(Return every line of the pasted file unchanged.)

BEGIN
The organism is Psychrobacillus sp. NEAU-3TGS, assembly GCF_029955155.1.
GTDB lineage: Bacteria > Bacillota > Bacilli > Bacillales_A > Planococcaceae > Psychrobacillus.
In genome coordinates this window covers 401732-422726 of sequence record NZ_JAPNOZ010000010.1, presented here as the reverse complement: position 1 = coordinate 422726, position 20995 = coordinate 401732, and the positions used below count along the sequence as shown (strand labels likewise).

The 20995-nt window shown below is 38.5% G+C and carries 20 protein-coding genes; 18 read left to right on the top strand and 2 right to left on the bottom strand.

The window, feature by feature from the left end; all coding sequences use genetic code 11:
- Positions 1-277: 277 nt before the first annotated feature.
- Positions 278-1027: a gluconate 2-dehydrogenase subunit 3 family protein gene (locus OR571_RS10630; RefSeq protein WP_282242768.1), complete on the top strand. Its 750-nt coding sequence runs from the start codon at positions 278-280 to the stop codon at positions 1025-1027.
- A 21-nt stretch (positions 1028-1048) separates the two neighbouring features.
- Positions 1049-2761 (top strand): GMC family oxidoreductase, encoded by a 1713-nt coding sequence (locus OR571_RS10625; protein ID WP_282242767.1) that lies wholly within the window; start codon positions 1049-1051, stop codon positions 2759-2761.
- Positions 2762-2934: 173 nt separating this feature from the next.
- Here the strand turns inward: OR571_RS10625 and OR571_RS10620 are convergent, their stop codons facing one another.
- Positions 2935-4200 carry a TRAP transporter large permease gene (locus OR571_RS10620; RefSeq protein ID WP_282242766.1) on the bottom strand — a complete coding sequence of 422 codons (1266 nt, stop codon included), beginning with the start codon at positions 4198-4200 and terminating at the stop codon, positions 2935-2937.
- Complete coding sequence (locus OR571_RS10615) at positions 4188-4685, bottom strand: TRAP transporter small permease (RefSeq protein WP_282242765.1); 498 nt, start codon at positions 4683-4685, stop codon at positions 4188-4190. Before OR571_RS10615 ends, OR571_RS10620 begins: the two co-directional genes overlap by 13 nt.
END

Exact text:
The organism is Psychrobacillus sp. NEAU-3TGS, assembly GCF_029955155.1.
GTDB lineage: Bacteria > Bacillota > Bacilli > Bacillales_A > Planococcaceae > Psychrobacillus.
In genome coordinates this window covers 401732-422726 of sequence record NZ_JAPNOZ010000010.1, presented here as the reverse complement: position 1 = coordinate 422726, position 20995 = coordinate 401732, and the positions used below count along the sequence as shown (strand labels likewise).

The 20995-nt window shown below is 38.5% G+C and carries 20 protein-coding genes; 18 read left to right on the top strand and 2 right to left on the bottom strand.

The window, feature by feature from the left end; all coding sequences use genetic code 11:
- Positions 1-277: 277 nt before the first annotated feature.
- Positions 278-1027: a gluconate 2-dehydrogenase subunit 3 family protein gene (locus OR571_RS10630; RefSeq protein WP_282242768.1), complete on the top strand. Its 750-nt coding sequence runs from the start codon at positions 278-280 to the stop codon at positions 1025-1027.
- A 21-nt stretch (positions 1028-1048) separates the two neighbouring features.
- Positions 1049-2761 (top strand): GMC family oxidoreductase, encoded by a 1713-nt coding sequence (locus OR571_RS10625; protein ID WP_282242767.1) that lies wholly within the window; start codon positions 1049-1051, stop codon positions 2759-2761.
- Positions 2762-2934: 173 nt separating this feature from the next.
- Here the strand turns inward: OR571_RS10625 and OR571_RS10620 are convergent, their stop codons facing one another.
- Positions 2935-4200 carry a TRAP transporter large permease gene (locus OR571_RS10620; RefSeq protein ID WP_282242766.1) on the bottom strand — a complete coding sequence of 422 codons (1266 nt, stop codon included), beginning with the start codon at positions 4198-4200 and terminating at the stop codon, positions 2935-2937.
- Complete coding sequence (locus OR571_RS10615) at positions 4188-4685, bottom strand: TRAP transporter small permease (RefSeq protein WP_282242765.1); 498 nt, start codon at positions 4683-4685, stop codon at positions 4188-4190. Before OR571_RS10615 ends, OR571_RS10620 begins: the two co-directional genes overlap by 13 nt.